Many nutritionists have known that the day would come when sweetcorn was eventually removed from the Official Food List.
"It has the nutritional value of a plastic carrier bag," said Gillian McKeef, nutritionist to the stars. "I'd rather eat rabbit droppings than sweetcorn."
With sweetcorn's removal from the official food list, this has left a massive mountain of corn yet to be force fed to children the world over. Now the Sweetcorn Federation of Europe are desperately trying to find alternate uses for the small yellow kernels of pure unadulterated evil.
"It does make an excellent alternative for tarmac on roads," said Maisy Stalk, head of the newly formed committee for ridding the world of excess sweetcorn. "Sadly, we cannot find a way of colouring it, and it looks like double yellow lines when we fill in a pothole."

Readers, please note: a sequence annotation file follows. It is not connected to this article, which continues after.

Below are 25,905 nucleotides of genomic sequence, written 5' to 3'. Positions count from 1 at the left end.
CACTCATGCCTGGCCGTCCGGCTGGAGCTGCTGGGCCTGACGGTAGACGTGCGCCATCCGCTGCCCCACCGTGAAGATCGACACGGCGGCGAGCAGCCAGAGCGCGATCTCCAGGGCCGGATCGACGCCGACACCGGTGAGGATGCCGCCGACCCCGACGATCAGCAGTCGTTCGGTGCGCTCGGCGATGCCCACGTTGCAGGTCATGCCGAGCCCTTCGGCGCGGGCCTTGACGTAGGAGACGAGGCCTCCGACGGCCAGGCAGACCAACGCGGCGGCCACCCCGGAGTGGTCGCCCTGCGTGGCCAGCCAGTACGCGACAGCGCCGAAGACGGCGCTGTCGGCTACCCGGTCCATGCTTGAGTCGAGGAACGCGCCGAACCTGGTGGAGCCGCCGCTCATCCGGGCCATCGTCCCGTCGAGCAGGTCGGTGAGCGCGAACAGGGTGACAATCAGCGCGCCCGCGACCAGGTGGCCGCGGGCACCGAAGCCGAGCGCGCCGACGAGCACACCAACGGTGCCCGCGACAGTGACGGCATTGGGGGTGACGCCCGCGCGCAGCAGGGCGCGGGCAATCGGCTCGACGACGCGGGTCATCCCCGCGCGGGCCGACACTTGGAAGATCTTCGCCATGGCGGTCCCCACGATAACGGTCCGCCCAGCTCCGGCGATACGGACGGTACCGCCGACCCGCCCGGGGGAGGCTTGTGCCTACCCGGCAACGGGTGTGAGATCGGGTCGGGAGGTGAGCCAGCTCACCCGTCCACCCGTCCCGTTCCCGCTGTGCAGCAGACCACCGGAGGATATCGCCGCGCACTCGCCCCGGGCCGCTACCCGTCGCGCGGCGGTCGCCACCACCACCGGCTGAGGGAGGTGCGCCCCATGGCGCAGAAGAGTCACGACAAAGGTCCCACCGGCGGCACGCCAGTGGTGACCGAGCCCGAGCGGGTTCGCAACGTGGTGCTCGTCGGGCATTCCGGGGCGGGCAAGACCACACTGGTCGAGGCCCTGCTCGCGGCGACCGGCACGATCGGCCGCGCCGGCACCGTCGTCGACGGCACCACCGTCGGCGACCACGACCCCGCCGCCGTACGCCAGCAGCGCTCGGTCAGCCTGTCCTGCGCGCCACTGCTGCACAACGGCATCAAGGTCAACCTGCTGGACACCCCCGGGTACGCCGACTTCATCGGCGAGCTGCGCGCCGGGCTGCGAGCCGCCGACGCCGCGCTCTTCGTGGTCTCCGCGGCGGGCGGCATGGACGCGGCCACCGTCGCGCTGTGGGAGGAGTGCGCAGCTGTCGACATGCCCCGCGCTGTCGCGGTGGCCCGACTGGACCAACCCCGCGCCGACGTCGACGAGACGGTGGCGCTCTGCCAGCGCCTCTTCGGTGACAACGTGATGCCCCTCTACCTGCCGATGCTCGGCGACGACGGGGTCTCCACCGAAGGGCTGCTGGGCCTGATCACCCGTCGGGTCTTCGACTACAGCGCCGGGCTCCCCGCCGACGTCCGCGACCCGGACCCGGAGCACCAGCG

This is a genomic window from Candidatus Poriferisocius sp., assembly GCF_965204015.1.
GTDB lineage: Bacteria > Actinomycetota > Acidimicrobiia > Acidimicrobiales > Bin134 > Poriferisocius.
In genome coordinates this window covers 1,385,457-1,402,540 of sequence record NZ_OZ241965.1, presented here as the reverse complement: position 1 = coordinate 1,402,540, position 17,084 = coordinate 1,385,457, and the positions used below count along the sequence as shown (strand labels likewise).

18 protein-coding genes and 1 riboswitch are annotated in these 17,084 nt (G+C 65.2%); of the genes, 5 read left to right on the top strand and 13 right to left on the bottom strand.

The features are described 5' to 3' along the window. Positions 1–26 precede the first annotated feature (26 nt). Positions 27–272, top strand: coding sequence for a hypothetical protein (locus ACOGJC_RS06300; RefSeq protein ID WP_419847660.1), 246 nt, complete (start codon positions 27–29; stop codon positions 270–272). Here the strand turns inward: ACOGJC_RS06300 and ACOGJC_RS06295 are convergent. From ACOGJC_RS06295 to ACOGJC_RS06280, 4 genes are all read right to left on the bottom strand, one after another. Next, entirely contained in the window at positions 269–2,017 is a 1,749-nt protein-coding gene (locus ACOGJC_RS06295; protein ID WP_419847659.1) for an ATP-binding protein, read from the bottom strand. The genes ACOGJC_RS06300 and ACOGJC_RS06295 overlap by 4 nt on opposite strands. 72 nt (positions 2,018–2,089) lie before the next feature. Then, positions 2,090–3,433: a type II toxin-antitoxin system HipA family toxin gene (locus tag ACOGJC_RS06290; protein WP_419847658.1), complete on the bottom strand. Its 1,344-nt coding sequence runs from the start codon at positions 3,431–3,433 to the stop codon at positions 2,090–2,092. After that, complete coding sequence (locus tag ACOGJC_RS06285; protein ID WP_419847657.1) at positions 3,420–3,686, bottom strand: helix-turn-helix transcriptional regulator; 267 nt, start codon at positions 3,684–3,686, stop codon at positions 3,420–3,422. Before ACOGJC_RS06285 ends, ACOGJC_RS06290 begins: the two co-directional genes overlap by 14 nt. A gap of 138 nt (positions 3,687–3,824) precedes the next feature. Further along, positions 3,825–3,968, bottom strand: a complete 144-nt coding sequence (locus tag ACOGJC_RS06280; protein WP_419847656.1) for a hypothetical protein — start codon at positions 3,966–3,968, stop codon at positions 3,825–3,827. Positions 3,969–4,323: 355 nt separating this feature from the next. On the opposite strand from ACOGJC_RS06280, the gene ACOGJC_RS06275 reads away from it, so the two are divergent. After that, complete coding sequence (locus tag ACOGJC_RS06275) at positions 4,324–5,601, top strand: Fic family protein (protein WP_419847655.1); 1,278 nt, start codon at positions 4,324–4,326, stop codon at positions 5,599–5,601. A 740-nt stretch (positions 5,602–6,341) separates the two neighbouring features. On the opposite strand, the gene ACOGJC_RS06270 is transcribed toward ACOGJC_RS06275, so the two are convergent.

A temporary use for sweetcorn has been found as a packaging material, but in the long run, this will have to change.
"Sweetcorn is not biodegradable," said Stalk. "We've found sweetcorn that's still just as edible from the time of the Aztecs. It's exactly the same as fresh sweetcorn. In other words, nasty. How anybody ever thought it was a food, is beyond me."
There was a hope that it could be ground down and turned into a dry lubricant, which led to the discovery that it does make an excellent emergency flair.
"When it's ground down, it burns really well," said Maisy. "A bright intense burn that smells vaguely of cinemas."